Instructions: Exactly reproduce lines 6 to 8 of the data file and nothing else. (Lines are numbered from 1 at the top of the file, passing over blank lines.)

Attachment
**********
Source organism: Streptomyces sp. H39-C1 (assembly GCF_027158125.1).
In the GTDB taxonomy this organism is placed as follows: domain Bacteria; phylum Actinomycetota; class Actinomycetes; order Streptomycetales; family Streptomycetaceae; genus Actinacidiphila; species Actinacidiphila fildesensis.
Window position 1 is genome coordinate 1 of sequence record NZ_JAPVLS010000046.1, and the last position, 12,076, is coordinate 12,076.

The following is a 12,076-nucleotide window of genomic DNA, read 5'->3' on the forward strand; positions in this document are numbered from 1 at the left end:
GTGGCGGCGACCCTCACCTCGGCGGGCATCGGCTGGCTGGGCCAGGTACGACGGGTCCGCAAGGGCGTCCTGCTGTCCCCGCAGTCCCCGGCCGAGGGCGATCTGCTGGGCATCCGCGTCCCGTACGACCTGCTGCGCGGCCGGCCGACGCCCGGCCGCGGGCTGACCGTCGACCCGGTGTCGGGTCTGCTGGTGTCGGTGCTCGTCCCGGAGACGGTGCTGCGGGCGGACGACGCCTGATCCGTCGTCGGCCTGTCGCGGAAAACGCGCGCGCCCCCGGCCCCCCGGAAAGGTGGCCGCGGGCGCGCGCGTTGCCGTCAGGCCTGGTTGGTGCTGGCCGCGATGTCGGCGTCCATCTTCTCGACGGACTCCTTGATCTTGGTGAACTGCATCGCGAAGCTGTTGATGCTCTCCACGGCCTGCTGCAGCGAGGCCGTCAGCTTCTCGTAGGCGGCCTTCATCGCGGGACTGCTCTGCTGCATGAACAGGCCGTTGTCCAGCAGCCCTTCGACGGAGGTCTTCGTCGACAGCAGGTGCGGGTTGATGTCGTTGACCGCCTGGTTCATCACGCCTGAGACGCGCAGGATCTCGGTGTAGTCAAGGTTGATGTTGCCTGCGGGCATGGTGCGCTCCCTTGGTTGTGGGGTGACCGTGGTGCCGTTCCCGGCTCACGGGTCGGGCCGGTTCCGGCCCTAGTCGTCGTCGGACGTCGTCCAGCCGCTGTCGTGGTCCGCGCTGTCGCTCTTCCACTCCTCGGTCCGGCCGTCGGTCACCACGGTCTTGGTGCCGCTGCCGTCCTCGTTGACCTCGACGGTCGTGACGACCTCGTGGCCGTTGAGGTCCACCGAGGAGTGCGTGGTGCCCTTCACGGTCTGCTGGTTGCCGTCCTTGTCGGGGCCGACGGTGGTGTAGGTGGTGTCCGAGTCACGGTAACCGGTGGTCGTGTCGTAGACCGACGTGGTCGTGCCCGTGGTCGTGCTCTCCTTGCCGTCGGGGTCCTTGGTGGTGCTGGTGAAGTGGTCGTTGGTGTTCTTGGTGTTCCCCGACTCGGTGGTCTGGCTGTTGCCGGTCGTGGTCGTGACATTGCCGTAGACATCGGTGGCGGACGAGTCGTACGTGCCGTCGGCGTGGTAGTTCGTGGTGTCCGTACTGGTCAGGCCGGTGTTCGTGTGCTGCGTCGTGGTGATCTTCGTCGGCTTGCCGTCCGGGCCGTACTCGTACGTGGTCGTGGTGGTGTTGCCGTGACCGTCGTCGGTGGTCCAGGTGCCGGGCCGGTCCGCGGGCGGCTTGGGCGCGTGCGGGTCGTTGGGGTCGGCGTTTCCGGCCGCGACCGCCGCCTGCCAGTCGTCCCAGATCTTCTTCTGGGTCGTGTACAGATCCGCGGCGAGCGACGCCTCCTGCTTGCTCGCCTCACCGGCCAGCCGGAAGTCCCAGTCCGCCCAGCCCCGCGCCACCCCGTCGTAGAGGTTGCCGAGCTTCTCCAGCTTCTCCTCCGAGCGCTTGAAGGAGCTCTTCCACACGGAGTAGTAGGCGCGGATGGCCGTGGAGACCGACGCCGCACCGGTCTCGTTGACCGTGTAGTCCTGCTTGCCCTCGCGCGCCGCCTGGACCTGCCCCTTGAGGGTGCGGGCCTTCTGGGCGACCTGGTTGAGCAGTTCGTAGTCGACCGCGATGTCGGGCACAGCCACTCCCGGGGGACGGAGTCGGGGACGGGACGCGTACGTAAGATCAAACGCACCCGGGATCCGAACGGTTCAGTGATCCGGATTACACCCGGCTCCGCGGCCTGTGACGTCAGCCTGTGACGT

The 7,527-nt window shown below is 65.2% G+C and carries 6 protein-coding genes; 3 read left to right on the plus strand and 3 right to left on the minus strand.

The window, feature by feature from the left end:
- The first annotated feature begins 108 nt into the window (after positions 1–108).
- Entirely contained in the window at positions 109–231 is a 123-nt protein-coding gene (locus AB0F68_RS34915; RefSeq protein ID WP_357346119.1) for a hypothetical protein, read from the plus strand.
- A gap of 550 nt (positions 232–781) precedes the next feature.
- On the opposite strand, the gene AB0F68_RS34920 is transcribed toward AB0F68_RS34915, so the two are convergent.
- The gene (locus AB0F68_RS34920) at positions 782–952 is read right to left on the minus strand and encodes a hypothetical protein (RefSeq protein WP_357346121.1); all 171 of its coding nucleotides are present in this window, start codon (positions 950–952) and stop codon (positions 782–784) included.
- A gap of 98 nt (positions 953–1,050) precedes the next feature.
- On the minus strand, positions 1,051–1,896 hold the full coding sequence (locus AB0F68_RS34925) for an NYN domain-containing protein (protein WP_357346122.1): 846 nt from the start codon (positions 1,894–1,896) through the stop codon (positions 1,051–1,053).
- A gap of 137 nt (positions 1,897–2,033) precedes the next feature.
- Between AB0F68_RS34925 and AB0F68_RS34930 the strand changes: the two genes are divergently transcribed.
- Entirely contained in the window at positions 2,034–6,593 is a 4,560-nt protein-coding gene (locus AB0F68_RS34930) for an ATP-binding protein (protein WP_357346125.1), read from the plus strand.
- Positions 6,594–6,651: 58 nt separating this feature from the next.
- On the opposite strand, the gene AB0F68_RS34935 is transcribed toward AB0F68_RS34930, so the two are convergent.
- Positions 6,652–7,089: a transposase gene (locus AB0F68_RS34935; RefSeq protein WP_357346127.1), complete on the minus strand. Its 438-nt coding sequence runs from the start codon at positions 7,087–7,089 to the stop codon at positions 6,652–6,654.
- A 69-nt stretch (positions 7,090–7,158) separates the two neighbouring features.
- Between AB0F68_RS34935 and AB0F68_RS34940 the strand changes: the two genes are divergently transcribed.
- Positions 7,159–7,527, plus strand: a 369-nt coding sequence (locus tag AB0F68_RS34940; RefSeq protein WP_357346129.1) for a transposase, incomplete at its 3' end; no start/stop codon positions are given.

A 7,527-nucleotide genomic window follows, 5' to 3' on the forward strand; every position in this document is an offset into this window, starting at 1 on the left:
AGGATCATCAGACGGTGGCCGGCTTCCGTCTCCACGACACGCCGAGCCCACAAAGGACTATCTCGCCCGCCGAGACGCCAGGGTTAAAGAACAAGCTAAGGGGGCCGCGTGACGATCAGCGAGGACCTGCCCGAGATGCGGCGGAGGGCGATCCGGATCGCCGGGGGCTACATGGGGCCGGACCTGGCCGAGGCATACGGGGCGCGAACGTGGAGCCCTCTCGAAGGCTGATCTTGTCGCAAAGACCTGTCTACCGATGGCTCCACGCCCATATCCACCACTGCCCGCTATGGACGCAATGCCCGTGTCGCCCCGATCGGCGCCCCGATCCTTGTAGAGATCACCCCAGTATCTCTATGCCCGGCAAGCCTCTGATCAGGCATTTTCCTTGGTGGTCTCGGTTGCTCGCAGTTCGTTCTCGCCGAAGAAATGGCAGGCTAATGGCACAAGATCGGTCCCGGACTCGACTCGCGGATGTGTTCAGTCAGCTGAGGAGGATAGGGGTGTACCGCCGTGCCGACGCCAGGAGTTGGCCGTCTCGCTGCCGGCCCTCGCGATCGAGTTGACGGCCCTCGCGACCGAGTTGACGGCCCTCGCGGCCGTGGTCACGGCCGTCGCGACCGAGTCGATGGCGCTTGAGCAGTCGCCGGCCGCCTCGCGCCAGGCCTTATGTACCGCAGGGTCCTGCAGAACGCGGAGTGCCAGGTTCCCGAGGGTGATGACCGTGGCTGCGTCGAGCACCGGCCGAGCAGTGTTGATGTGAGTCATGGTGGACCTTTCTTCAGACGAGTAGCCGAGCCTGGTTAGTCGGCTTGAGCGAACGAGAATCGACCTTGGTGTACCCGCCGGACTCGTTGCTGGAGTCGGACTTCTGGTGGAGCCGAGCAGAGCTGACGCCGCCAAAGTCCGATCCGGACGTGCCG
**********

The 7,527-nt window shown below is 65.2% G+C and carries 6 protein-coding genes; 3 read left to right on the plus strand and 3 right to left on the minus strand.

The window, feature by feature from the left end:
- The first annotated feature begins 108 nt into the window (after positions 1–108).